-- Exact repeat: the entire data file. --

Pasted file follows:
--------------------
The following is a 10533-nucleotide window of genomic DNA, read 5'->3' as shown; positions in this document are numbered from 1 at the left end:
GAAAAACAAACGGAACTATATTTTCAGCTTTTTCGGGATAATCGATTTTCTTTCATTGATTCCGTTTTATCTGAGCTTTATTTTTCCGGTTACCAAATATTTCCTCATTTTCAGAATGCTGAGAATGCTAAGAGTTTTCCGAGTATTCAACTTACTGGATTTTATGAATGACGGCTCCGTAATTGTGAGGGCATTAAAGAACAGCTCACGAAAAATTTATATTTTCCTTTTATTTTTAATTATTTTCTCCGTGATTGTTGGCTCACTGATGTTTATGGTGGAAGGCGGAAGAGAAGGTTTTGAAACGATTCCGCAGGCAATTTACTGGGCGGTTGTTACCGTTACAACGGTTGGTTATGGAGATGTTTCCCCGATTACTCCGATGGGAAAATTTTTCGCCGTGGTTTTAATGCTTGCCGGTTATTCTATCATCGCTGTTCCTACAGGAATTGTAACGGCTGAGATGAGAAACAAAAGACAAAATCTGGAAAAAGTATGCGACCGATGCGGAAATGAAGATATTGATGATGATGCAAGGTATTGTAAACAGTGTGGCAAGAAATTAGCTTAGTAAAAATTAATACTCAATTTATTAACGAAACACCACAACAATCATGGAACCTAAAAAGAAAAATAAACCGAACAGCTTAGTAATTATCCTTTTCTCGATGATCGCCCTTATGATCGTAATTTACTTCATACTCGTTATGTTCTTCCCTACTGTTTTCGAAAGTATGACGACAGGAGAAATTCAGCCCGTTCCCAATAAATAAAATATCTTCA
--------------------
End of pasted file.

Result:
The following is a 10533-nucleotide window of genomic DNA, read 5'->3' as shown; positions in this document are numbered from 1 at the left end:
GAAAAACAAACGGAACTATATTTTCAGCTTTTTCGGGATAATCGATTTTCTTTCATTGATTCCGTTTTATCTGAGCTTTATTTTTCCGGTTACCAAATATTTCCTCATTTTCAGAATGCTGAGAATGCTAAGAGTTTTCCGAGTATTCAACTTACTGGATTTTATGAATGACGGCTCCGTAATTGTGAGGGCATTAAAGAACAGCTCACGAAAAATTTATATTTTCCTTTTATTTTTAATTATTTTCTCCGTGATTGTTGGCTCACTGATGTTTATGGTGGAAGGCGGAAGAGAAGGTTTTGAAACGATTCCGCAGGCAATTTACTGGGCGGTTGTTACCGTTACAACGGTTGGTTATGGAGATGTTTCCCCGATTACTCCGATGGGAAAATTTTTCGCCGTGGTTTTAATGCTTGCCGGTTATTCTATCATCGCTGTTCCTACAGGAATTGTAACGGCTGAGATGAGAAACAAAAGACAAAATCTGGAAAAAGTATGCGACCGATGCGGAAATGAAGATATTGATGATGATGCAAGGTATTGTAAACAGTGTGGCAAGAAATTAGCTTAGTAAAAATTAATACTCAATTTATTAACGAAACACCACAACAATCATGGAACCTAAAAAGAAAAATAAACCGAACAGCTTAGTAATTATCCTTTTCTCGATGATCGCCCTTATGATCGTAATTTACTTCATACTCGTTATGTTCTTCCCTACTGTTTTCGAAAGTATGACGACAGGAGAAATTCAGCCCGTTCCCAATAAATAAAATATCTTCA